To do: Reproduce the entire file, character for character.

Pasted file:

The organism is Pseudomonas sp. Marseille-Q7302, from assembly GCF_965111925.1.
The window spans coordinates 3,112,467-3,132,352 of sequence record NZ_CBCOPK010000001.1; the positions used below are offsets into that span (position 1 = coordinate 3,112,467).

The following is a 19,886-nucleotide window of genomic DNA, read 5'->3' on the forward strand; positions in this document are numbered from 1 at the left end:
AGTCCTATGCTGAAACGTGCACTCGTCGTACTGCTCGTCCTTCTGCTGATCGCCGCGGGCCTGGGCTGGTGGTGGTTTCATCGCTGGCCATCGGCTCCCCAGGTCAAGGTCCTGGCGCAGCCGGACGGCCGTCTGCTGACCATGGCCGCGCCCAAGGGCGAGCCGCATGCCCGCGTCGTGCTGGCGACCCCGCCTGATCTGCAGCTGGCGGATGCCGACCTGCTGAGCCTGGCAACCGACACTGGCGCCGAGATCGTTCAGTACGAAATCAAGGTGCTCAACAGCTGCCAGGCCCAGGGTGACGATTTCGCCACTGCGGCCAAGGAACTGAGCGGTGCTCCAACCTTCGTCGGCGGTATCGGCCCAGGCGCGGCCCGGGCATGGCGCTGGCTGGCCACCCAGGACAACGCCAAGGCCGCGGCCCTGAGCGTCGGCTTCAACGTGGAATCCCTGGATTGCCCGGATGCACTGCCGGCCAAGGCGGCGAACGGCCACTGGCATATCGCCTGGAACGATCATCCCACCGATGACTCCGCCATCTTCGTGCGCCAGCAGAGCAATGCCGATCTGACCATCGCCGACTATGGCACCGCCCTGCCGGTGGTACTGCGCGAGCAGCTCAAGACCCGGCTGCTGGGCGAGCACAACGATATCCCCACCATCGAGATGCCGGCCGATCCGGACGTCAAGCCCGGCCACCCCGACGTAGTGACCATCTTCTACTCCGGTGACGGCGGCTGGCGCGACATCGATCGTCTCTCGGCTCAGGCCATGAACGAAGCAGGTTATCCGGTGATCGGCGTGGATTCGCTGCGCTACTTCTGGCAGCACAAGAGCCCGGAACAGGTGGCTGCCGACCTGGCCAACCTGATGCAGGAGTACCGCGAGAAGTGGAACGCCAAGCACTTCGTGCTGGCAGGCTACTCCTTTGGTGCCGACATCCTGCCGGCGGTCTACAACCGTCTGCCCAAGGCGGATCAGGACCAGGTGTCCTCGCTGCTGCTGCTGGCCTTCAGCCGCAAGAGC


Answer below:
The organism is Pseudomonas sp. Marseille-Q7302, from assembly GCF_965111925.1.
The window spans coordinates 3,112,467-3,132,352 of sequence record NZ_CBCOPK010000001.1; the positions used below are offsets into that span (position 1 = coordinate 3,112,467).

The following is a 19,886-nucleotide window of genomic DNA, read 5'->3' on the forward strand; positions in this document are numbered from 1 at the left end:
AGTCCTATGCTGAAACGTGCACTCGTCGTACTGCTCGTCCTTCTGCTGATCGCCGCGGGCCTGGGCTGGTGGTGGTTTCATCGCTGGCCATCGGCTCCCCAGGTCAAGGTCCTGGCGCAGCCGGACGGCCGTCTGCTGACCATGGCCGCGCCCAAGGGCGAGCCGCATGCCCGCGTCGTGCTGGCGACCCCGCCTGATCTGCAGCTGGCGGATGCCGACCTGCTGAGCCTGGCAACCGACACTGGCGCCGAGATCGTTCAGTACGAAATCAAGGTGCTCAACAGCTGCCAGGCCCAGGGTGACGATTTCGCCACTGCGGCCAAGGAACTGAGCGGTGCTCCAACCTTCGTCGGCGGTATCGGCCCAGGCGCGGCCCGGGCATGGCGCTGGCTGGCCACCCAGGACAACGCCAAGGCCGCGGCCCTGAGCGTCGGCTTCAACGTGGAATCCCTGGATTGCCCGGATGCACTGCCGGCCAAGGCGGCGAACGGCCACTGGCATATCGCCTGGAACGATCATCCCACCGATGACTCCGCCATCTTCGTGCGCCAGCAGAGCAATGCCGATCTGACCATCGCCGACTATGGCACCGCCCTGCCGGTGGTACTGCGCGAGCAGCTCAAGACCCGGCTGCTGGGCGAGCACAACGATATCCCCACCATCGAGATGCCGGCCGATCCGGACGTCAAGCCCGGCCACCCCGACGTAGTGACCATCTTCTACTCCGGTGACGGCGGCTGGCGCGACATCGATCGTCTCTCGGCTCAGGCCATGAACGAAGCAGGTTATCCGGTGATCGGCGTGGATTCGCTGCGCTACTTCTGGCAGCACAAGAGCCCGGAACAGGTGGCTGCCGACCTGGCCAACCTGATGCAGGAGTACCGCGAGAAGTGGAACGCCAAGCACTTCGTGCTGGCAGGCTACTCCTTTGGTGCCGACATCCTGCCGGCGGTCTACAACCGTCTGCCCAAGGCGGATCAGGACCAGGTGTCCTCGCTGCTGCTGCTGGCCTTCAGCCGCAAGAGC